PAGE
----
Crass equals Gee Vaucher as Black Flag does Pettibon. Vaucher is the one responsible for Crass’s artwork. Rather punk than hardcore but thrilling enough to be no.3 in my follow-up series on classic hardcore layout.
Gee Vaucher (b. 1947) did the artwork for British punk band Crass from 1977-1984 mostly out of Exit Stencil Press which she founded with her college friend, on and off lover and Crass member Penny Rimbaud.
Vaucher used a lot of collage for her artwork for Crass or her fanzine “International Anthem. A Nihilist Newspaper for the living”, which she put out during the same time. For her, collages have a special draw to viewers which makes it hard to pull back. That was a way to confront them with her political messages on feminism, pacifism and anarchy sometimes expressed through a rotting corpse mixed with other elements. At times these collages were carefully planned, other times she would throw bits of paper around and go with how they would settle one on top of each other. These collages have a clear pop art influence, which dates back to her art school days beginning to mid 1960s – easily seen in comparison to Richard Hamilton’s “Just what is it that makes todays dream homes so different, so appealing”(1956). A lot of her works were as-if collages, though, and makes them the more stunning. What appears to be a collage was painted with a tiny brush and a solitary tube of black gouache. She just diluted the color according to a brighter or darker effect – like the cover above of “The Feeding of the 5,000”. Today, she says in an interview with Eddie Thomas, her eyesight doesn’t allow this kind of drawings anymore.
 Cover of “The Feeding of the 5,000” from crassahistory.wordpress.com; [2,3] Collages for International Anthem Number 2 “Domestic Violence”, 1979;  Japanese single “Reality Asylum” with foldout poster on Rough Trade Japan (1981);  Collage for “Honey Bane you can be you”, Crass Records 521985/1; all from crassahistory.wordpress.com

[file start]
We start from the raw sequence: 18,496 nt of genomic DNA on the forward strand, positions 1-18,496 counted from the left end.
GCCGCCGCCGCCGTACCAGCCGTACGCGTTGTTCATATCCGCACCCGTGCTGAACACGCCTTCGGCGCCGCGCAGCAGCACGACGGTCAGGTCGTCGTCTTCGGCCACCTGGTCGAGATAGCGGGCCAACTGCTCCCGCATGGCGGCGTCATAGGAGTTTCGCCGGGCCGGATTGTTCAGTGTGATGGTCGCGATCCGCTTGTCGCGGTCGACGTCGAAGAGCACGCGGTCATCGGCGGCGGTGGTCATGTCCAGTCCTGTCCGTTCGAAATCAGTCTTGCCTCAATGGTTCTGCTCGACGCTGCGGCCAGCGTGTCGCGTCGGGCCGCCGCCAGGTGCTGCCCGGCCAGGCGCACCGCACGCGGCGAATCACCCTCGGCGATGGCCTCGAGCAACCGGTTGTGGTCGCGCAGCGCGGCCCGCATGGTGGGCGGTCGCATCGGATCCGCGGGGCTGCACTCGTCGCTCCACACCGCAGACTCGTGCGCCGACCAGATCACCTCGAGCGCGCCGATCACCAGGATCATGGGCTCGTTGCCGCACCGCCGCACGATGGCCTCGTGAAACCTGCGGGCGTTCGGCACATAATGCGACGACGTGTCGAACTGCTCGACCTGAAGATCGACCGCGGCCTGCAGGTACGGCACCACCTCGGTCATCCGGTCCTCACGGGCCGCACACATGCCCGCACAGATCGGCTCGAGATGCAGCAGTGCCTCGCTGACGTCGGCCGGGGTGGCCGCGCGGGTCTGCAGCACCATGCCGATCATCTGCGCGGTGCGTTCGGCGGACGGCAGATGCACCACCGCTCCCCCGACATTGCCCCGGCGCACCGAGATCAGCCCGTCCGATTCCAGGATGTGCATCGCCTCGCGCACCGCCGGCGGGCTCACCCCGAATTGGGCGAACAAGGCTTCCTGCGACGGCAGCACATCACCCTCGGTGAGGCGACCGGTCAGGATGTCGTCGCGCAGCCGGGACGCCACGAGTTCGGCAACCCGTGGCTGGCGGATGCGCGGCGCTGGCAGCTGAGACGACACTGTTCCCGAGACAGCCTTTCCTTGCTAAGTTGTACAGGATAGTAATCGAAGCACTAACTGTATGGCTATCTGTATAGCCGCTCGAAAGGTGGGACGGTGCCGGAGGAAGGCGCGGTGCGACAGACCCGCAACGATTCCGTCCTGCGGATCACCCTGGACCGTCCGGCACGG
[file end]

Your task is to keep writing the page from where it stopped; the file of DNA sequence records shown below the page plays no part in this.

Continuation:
A special feature of the Crass releases were foldout posters which accompanied the records and featured Vaucher’s artwork like the one above (3). “The Feeding of the 5000” LP was for example only folded in its poster. Penny Rimbaud traces the use of these posters back to the sixties’ broadsheets, which he says Crass were the first to apply for records.
Exit Stencil Press was revitalized in 2008 and Gee Vaucher still lives and works as an artist and does works like the one underneath. “Art’s always what I’ve done – I can’t remember not doing it”, she told the author of “The Story of Crass”, George Berger, accordingly.
Image from streetbonersandtvcarnage
Two other elements contributed to Crass’s distinct artwork: the stenciled logo and their use of typeface.
“We were one of the first outside the big boys like Ford, to use a corporate logo so effectively”, notes Penny Rimbaud in “The Story of Crass”. The logo was originally designed by Dave King, a college friend of Rimbaud and Vaucher, for Rimbaud’s book “Christ’s Reality Asylum” and was meant to incorporate the main institutions the book tackles – family, state and church.